Other than your sentencing judge who can always modify your sentence, whether through a rule 35 cooperation agreement, compassionate release, or another possible legal reason, once you or your loved one have been sentenced, you will go to federal prison and serve a certain portion of your sentence there.
As I explain to all of our clients, an effective mitigation strategy comes in two distinct stages, pre-sentencing and post-sentencing.
In the pre-sentencing stage, the goal is to assist you to advocate for the lowest possible sentence, ideally a non-custodial one if possible. You also need to understand that all of the programs currently available in the BOP to help you to reduce your sentence such as RDAP and HIT require the proper documentation prior to your pre-sentence interview and eventual sentencing.
The second stage is the post sentencing piece. Once we know what number the judge has given, then we need to begin to put together an effective strategy to help you spend the least amount of time in custody and the most on a non-custodial sentence as possible.
I recently had lunch with a client who offered us an unusually high fee if we could help him to get out of prison sooner than what was possible. I explained that while there are many unscrupulous “advisors” who will happily take his money for that promise, and never be heard from again or just make up a lot of excuses once you are in prison as to why they cannot do what they promised, it basically is just a numbers game.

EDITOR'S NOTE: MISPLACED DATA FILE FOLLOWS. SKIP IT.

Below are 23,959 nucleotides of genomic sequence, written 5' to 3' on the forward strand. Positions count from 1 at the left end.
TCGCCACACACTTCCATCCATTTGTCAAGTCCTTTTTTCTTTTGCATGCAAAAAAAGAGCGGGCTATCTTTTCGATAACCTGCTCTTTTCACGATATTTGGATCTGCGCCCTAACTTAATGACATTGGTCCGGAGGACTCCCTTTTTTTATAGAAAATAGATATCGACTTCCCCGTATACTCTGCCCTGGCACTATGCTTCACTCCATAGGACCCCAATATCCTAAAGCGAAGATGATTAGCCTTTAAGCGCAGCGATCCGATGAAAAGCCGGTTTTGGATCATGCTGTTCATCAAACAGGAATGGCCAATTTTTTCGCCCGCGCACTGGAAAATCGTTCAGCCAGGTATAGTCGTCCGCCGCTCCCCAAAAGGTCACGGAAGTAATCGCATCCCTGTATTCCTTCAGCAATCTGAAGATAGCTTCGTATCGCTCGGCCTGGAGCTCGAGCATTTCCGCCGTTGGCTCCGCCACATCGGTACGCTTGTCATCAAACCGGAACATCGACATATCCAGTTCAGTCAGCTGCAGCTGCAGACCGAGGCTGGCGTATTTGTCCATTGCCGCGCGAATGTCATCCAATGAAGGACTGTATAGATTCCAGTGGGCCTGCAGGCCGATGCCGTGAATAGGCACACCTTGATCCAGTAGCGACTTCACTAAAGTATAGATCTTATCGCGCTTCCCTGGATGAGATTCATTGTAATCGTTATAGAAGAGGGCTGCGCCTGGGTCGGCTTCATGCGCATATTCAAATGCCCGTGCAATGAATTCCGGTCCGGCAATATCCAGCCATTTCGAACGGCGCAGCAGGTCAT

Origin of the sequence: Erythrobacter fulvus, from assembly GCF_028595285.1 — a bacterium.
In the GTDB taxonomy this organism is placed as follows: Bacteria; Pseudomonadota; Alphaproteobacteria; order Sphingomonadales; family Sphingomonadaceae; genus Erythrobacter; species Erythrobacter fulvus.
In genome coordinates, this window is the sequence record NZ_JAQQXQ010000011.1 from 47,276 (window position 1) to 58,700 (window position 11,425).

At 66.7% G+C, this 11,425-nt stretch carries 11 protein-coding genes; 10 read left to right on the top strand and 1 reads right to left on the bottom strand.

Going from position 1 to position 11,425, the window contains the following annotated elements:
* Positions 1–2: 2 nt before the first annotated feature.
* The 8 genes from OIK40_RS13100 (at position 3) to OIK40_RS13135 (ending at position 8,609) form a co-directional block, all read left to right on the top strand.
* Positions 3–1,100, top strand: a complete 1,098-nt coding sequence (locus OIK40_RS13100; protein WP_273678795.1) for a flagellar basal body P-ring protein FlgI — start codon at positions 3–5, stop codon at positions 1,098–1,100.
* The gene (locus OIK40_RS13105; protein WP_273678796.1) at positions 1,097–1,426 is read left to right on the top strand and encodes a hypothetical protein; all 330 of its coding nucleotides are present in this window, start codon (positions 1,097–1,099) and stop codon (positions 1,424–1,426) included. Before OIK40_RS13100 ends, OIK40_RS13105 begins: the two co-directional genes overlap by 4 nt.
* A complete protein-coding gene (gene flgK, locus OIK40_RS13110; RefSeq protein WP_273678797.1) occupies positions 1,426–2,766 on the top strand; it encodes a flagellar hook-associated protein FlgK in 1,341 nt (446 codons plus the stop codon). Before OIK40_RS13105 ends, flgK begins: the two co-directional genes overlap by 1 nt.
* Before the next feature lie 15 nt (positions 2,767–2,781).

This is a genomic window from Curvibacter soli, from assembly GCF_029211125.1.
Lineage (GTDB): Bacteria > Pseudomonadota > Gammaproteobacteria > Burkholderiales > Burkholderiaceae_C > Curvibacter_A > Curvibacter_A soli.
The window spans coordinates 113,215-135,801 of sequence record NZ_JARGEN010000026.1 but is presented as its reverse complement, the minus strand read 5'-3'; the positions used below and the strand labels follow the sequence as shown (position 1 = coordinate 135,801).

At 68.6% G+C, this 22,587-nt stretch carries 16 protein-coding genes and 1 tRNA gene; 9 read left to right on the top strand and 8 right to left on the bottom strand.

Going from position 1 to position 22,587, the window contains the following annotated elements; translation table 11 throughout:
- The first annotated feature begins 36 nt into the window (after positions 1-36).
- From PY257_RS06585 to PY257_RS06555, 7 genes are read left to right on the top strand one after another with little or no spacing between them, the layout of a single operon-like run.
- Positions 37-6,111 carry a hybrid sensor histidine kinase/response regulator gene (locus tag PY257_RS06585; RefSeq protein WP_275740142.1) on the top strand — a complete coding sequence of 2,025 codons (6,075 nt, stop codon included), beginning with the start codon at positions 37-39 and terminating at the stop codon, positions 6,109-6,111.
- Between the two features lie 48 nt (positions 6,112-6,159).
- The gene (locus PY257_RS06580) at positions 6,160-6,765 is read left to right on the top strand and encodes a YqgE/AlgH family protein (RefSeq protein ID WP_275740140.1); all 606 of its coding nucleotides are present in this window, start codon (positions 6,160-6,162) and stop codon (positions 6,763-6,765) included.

Once we know what the length of your sentence is, and what programs you are eligible for, then factor in the “ETC’S”, earned time credits that you will earn under the FSA, we can have a cogent conversation about the best and likely worst case scenarios you might face in prison. We can discuss the potential time available for the halfway house and home confinement periods as well.
Remember, the judge will impose a term in the BOP, but from that point going forward, there are strategies and certain programs that might be available to you or your loved ones so that spending more time in a non-custodial setting such as home confinement is possible.
Don’t believe the unsolicited letters that you might receive out of the blue from someone professing to be a prison consultant after your sentencing occurs. An effective strategy should begin as soon as possible upon knowing of a potential federal charge.
People prey on your desperation and fear of prison. We saw it in my email from last week about the scammers calling spouses and parents of loved ones who were recently incarcerated promising an imminent release if they send money to them via a cash app.
Don’t get dragged into this wormhole. Call, text or email me if you would like to discuss an effective pre or post sentencing strategy.